International Data Sounds a Warning

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NARRATOR: To imagine how the US will do tomorrow, we need only ask how its children are doing today. International data sounds a warning. Across multiple dimensions, the wellbeing of our children ranks 26 out of 29 nations. It all begins in infancy.

Parker, child:

A baby has a brain! We all have brains! They make you think… make you talk, make you walk…

Jack Shonkoff, Director, Center on the Developing Child at Harvard University:

The development of the brain is laid down in the early years well before children start school, even before they start talking. Everything starts from the bottom-up.

Parker:

The base holds everything up.

Jack Shonkoff:

If we don’t do it right early, it’s harder later. We pay more for it later and we don’t get as good an outcome.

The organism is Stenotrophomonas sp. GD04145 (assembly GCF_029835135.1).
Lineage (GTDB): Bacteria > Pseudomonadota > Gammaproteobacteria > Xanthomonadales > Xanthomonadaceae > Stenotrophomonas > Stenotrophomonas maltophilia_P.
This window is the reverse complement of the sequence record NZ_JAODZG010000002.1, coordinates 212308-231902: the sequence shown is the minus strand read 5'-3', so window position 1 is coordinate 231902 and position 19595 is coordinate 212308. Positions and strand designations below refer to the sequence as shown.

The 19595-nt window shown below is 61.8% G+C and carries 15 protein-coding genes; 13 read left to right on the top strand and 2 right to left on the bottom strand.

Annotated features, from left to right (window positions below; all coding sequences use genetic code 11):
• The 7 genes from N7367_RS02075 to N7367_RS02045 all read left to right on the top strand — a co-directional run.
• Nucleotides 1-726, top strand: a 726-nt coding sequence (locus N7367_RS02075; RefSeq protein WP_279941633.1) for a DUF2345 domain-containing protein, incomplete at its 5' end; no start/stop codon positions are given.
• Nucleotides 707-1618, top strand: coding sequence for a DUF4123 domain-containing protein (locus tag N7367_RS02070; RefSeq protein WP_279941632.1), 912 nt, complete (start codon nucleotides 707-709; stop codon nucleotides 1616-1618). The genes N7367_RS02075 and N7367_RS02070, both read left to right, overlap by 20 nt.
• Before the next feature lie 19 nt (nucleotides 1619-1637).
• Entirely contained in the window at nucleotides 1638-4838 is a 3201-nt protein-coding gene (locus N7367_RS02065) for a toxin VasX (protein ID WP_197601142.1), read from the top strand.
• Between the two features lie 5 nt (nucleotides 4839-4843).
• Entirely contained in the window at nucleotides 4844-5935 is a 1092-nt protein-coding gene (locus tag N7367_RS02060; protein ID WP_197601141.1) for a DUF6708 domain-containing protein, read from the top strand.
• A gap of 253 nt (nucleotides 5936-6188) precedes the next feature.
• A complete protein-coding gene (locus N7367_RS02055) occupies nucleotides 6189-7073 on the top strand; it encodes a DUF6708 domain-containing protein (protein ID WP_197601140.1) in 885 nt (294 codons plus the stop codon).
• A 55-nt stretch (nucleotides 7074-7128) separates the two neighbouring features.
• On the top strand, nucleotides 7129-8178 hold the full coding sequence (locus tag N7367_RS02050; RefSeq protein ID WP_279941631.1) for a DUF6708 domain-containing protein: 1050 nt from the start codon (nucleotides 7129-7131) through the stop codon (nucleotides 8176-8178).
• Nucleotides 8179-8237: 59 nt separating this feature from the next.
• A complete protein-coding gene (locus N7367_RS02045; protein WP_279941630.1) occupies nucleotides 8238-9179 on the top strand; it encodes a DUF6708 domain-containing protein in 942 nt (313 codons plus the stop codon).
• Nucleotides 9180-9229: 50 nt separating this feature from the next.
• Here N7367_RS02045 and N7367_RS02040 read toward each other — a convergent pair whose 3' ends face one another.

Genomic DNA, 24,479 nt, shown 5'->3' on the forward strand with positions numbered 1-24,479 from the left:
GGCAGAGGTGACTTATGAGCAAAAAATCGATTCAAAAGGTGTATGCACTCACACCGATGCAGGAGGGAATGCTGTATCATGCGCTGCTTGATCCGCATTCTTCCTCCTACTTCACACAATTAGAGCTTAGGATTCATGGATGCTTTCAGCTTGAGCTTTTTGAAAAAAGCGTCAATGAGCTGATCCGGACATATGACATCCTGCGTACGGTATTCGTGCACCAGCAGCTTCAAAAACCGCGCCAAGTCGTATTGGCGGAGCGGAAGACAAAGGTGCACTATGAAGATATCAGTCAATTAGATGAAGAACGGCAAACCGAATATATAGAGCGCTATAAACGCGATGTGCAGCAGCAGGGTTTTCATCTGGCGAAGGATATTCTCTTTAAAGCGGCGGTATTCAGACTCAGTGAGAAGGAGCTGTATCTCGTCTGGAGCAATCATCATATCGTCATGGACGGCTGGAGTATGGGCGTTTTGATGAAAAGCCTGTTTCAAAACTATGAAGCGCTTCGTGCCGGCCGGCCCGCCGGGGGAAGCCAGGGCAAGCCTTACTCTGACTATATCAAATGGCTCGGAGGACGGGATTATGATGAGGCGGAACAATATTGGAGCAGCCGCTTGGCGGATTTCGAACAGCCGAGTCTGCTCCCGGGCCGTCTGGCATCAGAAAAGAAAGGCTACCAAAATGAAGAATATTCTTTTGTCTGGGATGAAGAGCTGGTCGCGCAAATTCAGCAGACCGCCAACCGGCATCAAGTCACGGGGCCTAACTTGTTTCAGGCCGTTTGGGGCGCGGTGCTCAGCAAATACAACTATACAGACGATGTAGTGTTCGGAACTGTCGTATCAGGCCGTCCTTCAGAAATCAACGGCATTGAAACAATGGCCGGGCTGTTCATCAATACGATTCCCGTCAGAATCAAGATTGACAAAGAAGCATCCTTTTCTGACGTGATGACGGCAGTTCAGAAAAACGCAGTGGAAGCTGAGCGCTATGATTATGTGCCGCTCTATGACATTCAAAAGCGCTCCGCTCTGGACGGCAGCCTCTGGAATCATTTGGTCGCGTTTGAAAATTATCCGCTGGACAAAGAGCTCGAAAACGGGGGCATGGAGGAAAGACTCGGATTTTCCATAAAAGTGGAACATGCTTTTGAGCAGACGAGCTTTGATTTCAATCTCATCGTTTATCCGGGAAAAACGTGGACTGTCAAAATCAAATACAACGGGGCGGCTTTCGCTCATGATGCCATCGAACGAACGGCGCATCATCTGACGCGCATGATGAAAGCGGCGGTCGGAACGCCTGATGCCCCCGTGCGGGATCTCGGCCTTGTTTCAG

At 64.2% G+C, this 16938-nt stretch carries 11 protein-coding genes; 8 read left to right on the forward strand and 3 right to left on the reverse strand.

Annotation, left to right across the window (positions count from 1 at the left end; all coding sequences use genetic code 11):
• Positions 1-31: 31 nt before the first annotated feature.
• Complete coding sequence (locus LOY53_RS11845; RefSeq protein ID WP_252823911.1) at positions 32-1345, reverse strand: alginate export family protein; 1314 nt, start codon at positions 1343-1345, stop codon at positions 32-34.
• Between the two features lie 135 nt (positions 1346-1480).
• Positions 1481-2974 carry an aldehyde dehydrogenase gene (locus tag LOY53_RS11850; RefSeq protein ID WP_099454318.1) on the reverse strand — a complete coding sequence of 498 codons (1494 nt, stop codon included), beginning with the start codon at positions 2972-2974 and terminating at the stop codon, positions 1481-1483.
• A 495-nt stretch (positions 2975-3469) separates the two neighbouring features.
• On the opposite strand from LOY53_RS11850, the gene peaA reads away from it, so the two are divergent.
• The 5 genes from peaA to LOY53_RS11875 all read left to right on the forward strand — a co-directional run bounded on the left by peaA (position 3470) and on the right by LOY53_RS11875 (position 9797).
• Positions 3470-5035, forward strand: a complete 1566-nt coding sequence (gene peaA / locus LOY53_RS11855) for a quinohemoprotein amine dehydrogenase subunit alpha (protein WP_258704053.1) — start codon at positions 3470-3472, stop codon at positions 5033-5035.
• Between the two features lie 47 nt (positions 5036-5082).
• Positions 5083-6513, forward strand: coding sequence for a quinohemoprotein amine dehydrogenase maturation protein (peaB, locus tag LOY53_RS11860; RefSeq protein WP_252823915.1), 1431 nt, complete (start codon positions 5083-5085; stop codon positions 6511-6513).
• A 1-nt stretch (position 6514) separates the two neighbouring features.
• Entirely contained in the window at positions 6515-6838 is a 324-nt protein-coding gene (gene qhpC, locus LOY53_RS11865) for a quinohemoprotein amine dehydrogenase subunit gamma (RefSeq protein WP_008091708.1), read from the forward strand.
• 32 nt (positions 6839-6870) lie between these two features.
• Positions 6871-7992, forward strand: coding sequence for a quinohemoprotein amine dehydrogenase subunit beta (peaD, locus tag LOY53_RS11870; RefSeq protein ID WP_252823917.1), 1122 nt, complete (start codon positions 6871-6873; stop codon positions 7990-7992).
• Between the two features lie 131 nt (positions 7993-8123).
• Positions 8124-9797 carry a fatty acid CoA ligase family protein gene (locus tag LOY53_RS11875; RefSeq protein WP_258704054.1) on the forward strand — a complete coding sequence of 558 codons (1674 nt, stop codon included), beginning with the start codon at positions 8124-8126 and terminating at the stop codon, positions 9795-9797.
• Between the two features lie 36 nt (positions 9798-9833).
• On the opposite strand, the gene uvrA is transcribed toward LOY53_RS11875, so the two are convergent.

NAR: 40% of our five year olds are not ready to learn when they enter kindergarten. 75% of all young adults are not qualified for military service. In 1970, the U.S. ranked 1st in high school and college graduation rates. Today we’ve fallen to 23rd in high school graduation, 19th in college graduation.

john a. powell, Director, Haas Institute for a Fair & Inclusive Society, UC Berkeley:

We say we’re a country that care about children. We may care in some abstract way but we won’t structure our economy and our systems to actually support them.

Judith Lichtman, Senior Advisor, National Partnership for Women & Families:

The damage to our youngest children is just incalculable, and the costs to society therefore are incalculable.

James Heckman, Nobel Laureate in Economics, 2000, University of Chicago:

These children right now are 3 and 4 are going to be 23 and 24 in 20 years. It’s not that far away. So yes we have a crisis, but we have an opportunity at the same time.

Dr. Renee Boynton-Jarrett, Pediatrician and Epidemiologist, Boston Medical Center:

As a society, we have the potential to do so much more than we realize we could do to support children. We can win by thinking as a larger village.

 

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